He's not trying to sell a kid a dream. He talks reality. That's why kids are really loyal to him. They recruit for him, because the things he talks about come true. The best thing I can say about him, is that he doesn't try to sell you a dream, he tries to tell you about living the dream. I've been there with the home visits. He can talk with the best of them. But he's not a bulls----er.
Bob Huggins (West Virginia head coach, coached in Conference USA with Cincinnati from 1995-05): I actually thought he'd do well in business. He's always been able to relate to people. He's very driven in a lot of ways. You know, Cal and I have done a lot together, and people look at me like I'm nuts when I say this, but when you're flying, most guys are reading Basketball Times, Basketball Weekly. John is reading Money Magazine or Business Weekly. I think it's interesting to him, the corporate world. He does bring it to basketball. He's a great salesman.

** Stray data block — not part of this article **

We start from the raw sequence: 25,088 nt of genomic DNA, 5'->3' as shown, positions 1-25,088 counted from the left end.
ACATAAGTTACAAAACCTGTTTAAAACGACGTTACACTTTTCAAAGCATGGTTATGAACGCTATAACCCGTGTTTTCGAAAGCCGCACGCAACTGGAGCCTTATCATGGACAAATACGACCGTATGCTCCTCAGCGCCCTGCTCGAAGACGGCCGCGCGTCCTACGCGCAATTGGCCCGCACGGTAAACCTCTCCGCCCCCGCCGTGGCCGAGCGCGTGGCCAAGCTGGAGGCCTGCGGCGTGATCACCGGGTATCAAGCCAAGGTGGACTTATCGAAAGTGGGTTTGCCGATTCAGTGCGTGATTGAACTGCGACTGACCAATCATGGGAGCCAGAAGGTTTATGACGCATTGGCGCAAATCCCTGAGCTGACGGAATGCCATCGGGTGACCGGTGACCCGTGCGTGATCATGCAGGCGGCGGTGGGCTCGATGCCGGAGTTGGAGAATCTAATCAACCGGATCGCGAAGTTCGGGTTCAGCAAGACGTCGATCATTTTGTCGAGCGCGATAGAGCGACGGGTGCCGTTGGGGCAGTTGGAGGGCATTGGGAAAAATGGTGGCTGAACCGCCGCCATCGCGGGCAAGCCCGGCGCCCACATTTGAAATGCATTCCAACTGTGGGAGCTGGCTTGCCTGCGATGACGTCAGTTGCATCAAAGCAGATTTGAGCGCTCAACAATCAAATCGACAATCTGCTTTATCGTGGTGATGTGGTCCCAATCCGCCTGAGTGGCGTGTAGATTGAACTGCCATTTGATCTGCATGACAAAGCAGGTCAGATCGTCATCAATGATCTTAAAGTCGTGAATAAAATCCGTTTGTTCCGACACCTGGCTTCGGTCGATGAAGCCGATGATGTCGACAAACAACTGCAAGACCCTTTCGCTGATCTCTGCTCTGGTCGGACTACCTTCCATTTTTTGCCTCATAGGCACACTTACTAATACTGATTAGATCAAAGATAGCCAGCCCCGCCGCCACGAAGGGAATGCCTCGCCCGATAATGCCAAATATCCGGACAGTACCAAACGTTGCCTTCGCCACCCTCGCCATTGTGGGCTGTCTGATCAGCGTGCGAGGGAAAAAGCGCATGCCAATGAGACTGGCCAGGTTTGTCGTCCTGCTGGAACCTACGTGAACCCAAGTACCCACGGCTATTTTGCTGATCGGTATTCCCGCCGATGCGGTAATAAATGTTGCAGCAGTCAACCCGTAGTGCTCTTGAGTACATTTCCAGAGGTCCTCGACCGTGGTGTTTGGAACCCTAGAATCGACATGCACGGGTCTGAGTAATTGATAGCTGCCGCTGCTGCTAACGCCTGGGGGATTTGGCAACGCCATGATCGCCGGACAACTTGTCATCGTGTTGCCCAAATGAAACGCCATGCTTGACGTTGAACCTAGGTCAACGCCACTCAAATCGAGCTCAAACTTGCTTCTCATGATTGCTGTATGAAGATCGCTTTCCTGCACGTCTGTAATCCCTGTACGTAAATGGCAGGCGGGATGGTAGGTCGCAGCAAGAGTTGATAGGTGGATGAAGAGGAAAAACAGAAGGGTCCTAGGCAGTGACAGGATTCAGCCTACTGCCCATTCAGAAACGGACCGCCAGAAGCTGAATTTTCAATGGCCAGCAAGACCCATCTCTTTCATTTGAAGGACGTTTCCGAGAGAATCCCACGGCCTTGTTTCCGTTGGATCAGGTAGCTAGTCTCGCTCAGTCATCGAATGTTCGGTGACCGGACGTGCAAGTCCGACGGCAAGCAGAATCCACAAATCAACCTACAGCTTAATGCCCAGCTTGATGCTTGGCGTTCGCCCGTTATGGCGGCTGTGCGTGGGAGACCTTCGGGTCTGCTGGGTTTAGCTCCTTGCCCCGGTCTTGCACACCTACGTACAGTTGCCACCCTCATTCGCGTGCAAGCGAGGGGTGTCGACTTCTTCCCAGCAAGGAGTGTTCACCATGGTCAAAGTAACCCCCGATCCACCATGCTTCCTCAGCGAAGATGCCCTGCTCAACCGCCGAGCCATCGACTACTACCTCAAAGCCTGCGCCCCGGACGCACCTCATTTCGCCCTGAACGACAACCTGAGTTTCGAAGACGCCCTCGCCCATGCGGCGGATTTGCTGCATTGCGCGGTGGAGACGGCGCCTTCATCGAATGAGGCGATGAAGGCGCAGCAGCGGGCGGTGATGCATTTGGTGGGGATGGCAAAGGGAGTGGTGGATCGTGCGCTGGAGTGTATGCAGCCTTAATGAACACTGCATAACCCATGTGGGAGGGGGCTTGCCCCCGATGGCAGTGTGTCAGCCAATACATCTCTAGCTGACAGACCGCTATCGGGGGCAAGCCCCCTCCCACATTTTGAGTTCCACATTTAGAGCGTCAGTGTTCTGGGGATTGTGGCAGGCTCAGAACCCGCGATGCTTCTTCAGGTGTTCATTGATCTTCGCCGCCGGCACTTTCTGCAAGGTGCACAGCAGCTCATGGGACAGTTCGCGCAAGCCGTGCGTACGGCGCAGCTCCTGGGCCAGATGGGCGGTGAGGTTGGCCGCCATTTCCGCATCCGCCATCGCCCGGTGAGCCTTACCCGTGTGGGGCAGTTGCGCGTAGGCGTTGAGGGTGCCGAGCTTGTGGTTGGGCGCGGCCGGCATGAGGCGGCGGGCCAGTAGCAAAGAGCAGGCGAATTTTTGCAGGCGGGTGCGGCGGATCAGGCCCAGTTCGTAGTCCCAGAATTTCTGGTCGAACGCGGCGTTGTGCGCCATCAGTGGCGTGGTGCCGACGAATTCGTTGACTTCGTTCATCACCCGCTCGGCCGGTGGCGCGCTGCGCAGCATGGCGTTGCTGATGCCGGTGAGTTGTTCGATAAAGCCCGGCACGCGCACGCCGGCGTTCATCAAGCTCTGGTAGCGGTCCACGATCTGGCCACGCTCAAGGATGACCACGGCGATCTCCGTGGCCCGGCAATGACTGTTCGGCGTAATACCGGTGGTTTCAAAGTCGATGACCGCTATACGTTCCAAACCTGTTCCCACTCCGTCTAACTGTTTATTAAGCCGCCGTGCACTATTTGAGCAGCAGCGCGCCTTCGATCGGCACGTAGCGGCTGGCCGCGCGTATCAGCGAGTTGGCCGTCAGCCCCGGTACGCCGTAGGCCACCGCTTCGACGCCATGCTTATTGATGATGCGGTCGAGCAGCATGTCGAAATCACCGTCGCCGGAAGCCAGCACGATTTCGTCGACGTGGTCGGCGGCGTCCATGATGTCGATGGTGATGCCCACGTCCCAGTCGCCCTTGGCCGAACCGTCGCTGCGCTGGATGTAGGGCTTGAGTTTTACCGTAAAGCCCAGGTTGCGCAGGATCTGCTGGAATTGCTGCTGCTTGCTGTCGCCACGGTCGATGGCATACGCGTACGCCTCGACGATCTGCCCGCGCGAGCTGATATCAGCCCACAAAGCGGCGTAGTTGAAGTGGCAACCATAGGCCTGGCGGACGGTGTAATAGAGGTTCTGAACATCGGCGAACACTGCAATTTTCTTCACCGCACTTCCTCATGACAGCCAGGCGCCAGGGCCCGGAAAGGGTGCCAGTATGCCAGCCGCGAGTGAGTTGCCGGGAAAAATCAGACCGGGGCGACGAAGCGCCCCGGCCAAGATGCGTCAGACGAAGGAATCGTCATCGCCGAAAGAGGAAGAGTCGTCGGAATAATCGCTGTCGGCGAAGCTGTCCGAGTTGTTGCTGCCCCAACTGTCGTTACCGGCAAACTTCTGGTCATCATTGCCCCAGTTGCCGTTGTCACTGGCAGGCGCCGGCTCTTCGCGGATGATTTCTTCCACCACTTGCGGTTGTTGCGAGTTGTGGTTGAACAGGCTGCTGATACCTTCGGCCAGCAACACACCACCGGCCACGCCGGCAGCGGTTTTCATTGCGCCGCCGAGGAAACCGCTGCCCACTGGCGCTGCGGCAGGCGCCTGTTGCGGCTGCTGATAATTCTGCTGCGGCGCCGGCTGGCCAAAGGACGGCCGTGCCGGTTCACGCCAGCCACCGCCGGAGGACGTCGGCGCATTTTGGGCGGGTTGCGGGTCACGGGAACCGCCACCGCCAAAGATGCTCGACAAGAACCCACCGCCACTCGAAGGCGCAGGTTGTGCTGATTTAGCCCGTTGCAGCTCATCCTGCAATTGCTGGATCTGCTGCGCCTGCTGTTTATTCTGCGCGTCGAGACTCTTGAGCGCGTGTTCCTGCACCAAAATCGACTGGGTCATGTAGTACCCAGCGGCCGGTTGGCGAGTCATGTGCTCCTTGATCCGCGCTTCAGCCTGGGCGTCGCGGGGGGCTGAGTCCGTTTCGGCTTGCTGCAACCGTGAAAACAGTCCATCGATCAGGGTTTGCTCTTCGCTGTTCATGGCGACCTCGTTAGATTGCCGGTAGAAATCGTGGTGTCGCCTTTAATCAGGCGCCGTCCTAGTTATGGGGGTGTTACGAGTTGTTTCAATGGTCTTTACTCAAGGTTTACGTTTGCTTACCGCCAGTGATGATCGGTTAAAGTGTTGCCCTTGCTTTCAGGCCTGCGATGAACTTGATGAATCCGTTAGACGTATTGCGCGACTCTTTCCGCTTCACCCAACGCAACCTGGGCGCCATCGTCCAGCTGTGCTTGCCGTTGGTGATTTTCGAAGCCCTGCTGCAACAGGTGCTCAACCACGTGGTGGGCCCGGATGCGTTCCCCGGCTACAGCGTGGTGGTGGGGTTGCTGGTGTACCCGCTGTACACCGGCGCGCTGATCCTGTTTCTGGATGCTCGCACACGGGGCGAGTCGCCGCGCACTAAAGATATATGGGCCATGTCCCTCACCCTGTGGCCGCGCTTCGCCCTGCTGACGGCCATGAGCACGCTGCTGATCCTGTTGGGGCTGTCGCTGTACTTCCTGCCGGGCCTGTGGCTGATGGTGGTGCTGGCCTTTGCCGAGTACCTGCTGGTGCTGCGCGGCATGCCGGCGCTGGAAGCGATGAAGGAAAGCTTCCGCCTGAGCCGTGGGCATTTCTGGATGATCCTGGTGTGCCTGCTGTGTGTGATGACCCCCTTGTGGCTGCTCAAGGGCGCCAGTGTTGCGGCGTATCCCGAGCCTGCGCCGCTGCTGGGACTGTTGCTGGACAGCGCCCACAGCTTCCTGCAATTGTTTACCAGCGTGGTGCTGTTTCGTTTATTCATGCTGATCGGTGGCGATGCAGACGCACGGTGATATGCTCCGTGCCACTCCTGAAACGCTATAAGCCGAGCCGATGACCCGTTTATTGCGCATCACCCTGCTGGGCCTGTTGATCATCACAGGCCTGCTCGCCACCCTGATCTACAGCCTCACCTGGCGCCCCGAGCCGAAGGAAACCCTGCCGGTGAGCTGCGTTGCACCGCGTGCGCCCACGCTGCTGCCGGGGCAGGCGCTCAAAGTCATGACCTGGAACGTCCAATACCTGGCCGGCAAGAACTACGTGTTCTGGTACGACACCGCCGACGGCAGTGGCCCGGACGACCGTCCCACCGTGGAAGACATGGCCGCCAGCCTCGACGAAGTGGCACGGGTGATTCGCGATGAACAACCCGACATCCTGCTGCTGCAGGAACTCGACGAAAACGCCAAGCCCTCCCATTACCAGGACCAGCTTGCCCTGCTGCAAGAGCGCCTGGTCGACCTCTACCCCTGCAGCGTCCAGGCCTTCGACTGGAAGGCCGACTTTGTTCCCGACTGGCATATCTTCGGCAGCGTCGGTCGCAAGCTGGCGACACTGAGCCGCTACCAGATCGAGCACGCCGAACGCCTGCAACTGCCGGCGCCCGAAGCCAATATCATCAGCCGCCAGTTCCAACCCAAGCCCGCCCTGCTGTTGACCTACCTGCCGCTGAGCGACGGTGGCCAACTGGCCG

Wong: His mind is always on and always thinking. Every day he was coming up with new ideas on what needed to be done to improve the program. Sometimes that ends with people, but I see his mind evolving over the last 25 years.
During his eight-year tenure at UMass, Calipari led the Minutemen five Atlantic 10 championships and five NCAA tournament appearances, including the Elite Eight in 1995 and the Final Four in 1996.
1989-97: Lexington, Ky.
While Calipari was building a college basketball power from the dust in Pitino's former stomping grounds, Pitino readied himself for a return to the college game. It was perhaps the biggest challenge of his career: taking over a Kentucky program paying the consequences for previous NCAA violations that included a two-year postseason ban.